Many people ignore their overall dental health until they have a crisis and can no longer put off a trip to the dentist. This can be a mistake, as taking care of your teeth properly can mean having them last for much longer than if you overlook developing cavities and other issues. Note a few questions you might have about dental health and caring for your teeth, and then discuss these with your dentist as needed.
1. How safe are dental x-rays?
You may avoid seeing your dentist every year, or as recommended, simply because you're afraid of the radiation of X-rays. However, keep in mind that the radiation used by dental X-rays is minimal and should not be harmful; today's X-ray machines are even more efficient than ever before, allowing for an xXray to target just one tiny area of the mouth. High-speed X-ray machines used in many dental offices today work faster than older machines, so they also require smaller doses of radiation. In all cases, you shouldn't let this concern keep you from visiting a dentist, as even a visual exam can mean finding developing cavities and other problems in your mouth.
2. Aren't sensitive teeth just something you need to live with?
Very often sensitivity is not normal. In many cases, it is a sign of a developing cavity or erosion of tooth enamel. Ignoring these problems can mean needing extensive dental work down the road, whereas getting a cavity filled when it first starts developing or having teeth covered with veneers when enamel starts to erode can strengthen and protect them. Your dentist may also have suggestions for changes you might make to your diet, such as cutting out sugary and acidic foods, or to your oral hygiene routine, to protect your teeth from further damage.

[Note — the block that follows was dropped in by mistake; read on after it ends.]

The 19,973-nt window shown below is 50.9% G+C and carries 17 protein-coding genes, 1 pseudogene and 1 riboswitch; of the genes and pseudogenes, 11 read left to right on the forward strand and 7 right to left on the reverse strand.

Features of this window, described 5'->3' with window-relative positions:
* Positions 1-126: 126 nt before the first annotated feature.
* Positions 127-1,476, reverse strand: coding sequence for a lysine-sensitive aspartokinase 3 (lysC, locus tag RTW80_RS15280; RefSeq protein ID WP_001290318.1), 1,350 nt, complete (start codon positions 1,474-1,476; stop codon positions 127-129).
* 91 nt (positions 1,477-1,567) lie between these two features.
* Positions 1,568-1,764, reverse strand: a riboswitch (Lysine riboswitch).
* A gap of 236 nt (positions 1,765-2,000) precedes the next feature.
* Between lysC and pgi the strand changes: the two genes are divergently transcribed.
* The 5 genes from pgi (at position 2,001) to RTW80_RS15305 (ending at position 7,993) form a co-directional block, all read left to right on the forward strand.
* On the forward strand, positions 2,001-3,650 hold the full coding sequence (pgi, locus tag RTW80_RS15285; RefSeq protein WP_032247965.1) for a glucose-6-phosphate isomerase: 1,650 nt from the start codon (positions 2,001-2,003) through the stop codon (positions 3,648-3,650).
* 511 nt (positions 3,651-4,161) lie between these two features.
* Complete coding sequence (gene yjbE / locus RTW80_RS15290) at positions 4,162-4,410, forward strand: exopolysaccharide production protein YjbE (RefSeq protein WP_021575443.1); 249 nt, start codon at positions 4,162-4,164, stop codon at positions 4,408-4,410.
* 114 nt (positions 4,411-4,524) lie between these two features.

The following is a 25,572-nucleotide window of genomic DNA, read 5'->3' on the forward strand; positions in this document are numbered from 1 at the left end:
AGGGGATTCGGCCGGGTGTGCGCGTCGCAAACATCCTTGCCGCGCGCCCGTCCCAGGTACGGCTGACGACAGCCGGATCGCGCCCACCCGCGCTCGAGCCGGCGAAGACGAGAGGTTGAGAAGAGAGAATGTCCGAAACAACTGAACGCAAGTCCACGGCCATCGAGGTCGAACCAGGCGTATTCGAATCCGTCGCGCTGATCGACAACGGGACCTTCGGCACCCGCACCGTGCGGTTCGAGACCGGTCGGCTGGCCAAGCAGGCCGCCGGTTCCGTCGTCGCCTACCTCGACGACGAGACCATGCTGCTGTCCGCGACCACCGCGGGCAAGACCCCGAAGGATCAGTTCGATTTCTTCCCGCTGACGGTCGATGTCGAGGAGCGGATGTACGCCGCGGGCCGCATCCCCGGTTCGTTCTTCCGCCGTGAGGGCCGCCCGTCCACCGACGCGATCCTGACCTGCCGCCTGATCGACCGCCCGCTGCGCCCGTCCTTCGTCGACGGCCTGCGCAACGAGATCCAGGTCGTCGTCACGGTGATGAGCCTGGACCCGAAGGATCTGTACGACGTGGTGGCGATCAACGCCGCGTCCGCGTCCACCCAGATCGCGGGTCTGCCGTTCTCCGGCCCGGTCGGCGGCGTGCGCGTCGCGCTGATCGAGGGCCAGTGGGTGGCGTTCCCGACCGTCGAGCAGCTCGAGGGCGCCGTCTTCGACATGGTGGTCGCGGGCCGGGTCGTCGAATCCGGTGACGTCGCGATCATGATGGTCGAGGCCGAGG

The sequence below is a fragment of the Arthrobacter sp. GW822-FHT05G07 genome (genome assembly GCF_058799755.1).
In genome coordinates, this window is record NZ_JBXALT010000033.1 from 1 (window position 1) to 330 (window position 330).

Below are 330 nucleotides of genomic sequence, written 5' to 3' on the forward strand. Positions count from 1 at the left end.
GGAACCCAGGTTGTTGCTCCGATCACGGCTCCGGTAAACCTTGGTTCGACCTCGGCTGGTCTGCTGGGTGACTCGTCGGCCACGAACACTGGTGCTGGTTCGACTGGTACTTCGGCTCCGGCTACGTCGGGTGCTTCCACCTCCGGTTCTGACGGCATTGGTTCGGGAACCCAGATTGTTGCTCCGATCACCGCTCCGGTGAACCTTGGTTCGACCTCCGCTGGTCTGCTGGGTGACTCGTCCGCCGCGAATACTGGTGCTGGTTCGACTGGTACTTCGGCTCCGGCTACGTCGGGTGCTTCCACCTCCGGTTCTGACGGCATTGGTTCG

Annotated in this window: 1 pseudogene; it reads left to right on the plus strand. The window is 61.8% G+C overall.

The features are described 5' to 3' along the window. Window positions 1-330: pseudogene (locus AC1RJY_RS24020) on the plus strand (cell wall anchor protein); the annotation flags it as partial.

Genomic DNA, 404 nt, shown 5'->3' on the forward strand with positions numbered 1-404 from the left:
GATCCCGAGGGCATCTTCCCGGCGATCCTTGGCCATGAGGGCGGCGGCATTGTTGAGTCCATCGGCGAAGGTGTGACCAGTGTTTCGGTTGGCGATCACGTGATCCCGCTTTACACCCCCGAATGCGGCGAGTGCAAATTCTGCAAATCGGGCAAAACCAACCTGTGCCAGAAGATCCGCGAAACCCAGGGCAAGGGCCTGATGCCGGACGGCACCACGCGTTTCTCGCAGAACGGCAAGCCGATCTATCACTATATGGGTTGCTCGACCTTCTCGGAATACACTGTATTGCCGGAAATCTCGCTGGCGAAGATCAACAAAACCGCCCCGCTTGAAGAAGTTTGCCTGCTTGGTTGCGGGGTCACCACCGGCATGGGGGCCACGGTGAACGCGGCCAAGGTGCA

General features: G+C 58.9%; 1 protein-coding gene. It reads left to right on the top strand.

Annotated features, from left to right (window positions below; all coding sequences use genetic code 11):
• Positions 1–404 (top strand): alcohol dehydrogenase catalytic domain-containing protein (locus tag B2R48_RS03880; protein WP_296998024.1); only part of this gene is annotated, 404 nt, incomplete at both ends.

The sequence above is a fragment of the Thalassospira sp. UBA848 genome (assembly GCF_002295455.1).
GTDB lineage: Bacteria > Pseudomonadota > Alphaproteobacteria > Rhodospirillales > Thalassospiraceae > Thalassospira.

3. Why would a dentist recommend more than an annual visit?
Most adults are recommended to visit their dentist, at least for a check-up, once every year. However, some people are at increased risk for tooth decay, gum disease and other conditions that should be checked more frequently. If you smoke or chew tobacco, this can cause tooth decay and increase your risk of oral cancer. If you eat lots of sugary or acidic foods, as mentioned above, this can also increase your risk of cavities developing. In these cases, your dentist may want to monitor your oral health more frequently than just once per year.